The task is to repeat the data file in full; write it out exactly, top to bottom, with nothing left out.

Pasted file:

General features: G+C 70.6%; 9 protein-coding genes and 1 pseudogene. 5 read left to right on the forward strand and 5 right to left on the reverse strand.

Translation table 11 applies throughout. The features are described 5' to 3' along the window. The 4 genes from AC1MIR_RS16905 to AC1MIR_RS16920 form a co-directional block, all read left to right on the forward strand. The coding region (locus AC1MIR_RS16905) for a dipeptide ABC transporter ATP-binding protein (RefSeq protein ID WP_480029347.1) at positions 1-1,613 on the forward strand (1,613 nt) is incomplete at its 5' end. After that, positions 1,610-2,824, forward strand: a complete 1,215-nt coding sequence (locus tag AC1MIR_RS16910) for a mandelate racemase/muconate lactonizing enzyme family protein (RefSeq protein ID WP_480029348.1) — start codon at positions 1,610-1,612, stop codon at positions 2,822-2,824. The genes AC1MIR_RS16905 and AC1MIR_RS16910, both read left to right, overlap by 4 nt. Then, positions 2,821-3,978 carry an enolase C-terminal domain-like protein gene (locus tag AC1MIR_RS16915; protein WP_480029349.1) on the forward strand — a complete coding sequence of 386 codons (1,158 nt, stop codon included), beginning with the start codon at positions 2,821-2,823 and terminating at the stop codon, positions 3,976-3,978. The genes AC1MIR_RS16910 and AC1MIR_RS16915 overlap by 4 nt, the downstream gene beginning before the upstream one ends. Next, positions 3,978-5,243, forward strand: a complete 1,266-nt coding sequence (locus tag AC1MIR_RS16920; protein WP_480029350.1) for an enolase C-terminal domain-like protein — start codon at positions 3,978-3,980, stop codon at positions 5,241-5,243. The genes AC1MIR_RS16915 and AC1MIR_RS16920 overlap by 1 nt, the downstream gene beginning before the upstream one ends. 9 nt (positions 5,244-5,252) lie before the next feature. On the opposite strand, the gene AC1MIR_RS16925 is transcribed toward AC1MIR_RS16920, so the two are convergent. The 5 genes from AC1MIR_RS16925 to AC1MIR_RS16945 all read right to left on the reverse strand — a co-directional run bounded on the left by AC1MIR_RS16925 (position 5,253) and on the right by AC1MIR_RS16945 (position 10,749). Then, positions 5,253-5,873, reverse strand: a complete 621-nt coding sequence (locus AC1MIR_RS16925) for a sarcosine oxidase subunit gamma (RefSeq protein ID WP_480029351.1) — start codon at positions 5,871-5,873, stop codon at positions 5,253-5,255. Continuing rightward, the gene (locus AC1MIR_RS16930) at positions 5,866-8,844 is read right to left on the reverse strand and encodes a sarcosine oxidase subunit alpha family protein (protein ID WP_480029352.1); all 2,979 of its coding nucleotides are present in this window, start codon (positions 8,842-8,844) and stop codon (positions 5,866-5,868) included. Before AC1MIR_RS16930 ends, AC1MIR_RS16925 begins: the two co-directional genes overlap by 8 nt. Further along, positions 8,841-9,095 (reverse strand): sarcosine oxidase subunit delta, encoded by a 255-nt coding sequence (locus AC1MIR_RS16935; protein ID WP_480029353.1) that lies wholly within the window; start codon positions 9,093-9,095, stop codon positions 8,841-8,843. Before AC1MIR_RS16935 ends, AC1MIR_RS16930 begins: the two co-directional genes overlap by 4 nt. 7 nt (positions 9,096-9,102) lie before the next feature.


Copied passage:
General features: G+C 70.6%; 9 protein-coding genes and 1 pseudogene. 5 read left to right on the forward strand and 5 right to left on the reverse strand.

Translation table 11 applies throughout. The features are described 5' to 3' along the window. The 4 genes from AC1MIR_RS16905 to AC1MIR_RS16920 form a co-directional block, all read left to right on the forward strand. The coding region (locus AC1MIR_RS16905) for a dipeptide ABC transporter ATP-binding protein (RefSeq protein ID WP_480029347.1) at positions 1-1,613 on the forward strand (1,613 nt) is incomplete at its 5' end. After that, positions 1,610-2,824, forward strand: a complete 1,215-nt coding sequence (locus tag AC1MIR_RS16910) for a mandelate racemase/muconate lactonizing enzyme family protein (RefSeq protein ID WP_480029348.1) — start codon at positions 1,610-1,612, stop codon at positions 2,822-2,824. The genes AC1MIR_RS16905 and AC1MIR_RS16910, both read left to right, overlap by 4 nt. Then, positions 2,821-3,978 carry an enolase C-terminal domain-like protein gene (locus tag AC1MIR_RS16915; protein WP_480029349.1) on the forward strand — a complete coding sequence of 386 codons (1,158 nt, stop codon included), beginning with the start codon at positions 2,821-2,823 and terminating at the stop codon, positions 3,976-3,978. The genes AC1MIR_RS16910 and AC1MIR_RS16915 overlap by 4 nt, the downstream gene beginning before the upstream one ends. Next, positions 3,978-5,243, forward strand: a complete 1,266-nt coding sequence (locus tag AC1MIR_RS16920; protein WP_480029350.1) for an enolase C-terminal domain-like protein — start codon at positions 3,978-3,980, stop codon at positions 5,241-5,243. The genes AC1MIR_RS16915 and AC1MIR_RS16920 overlap by 1 nt, the downstream gene beginning before the upstream one ends. 9 nt (positions 5,244-5,252) lie before the next feature. On the opposite strand, the gene AC1MIR_RS16925 is transcribed toward AC1MIR_RS16920, so the two are convergent. The 5 genes from AC1MIR_RS16925 to AC1MIR_RS16945 all read right to left on the reverse strand — a co-directional run bounded on the left by AC1MIR_RS16925 (position 5,253) and on the right by AC1MIR_RS16945 (position 10,749). Then, positions 5,253-5,873, reverse strand: a complete 621-nt coding sequence (locus AC1MIR_RS16925) for a sarcosine oxidase subunit gamma (RefSeq protein ID WP_480029351.1) — start codon at positions 5,871-5,873, stop codon at positions 5,253-5,255. Continuing rightward, the gene (locus AC1MIR_RS16930) at positions 5,866-8,844 is read right to left on the reverse strand and encodes a sarcosine oxidase subunit alpha family protein (protein ID WP_480029352.1); all 2,979 of its coding nucleotides are present in this window, start codon (positions 8,842-8,844) and stop codon (positions 5,866-5,868) included. Before AC1MIR_RS16930 ends, AC1MIR_RS16925 begins: the two co-directional genes overlap by 8 nt. Further along, positions 8,841-9,095 (reverse strand): sarcosine oxidase subunit delta, encoded by a 255-nt coding sequence (locus AC1MIR_RS16935; protein ID WP_480029353.1) that lies wholly within the window; start codon positions 9,093-9,095, stop codon positions 8,841-8,843. Before AC1MIR_RS16935 ends, AC1MIR_RS16930 begins: the two co-directional genes overlap by 4 nt. 7 nt (positions 9,096-9,102) lie before the next feature.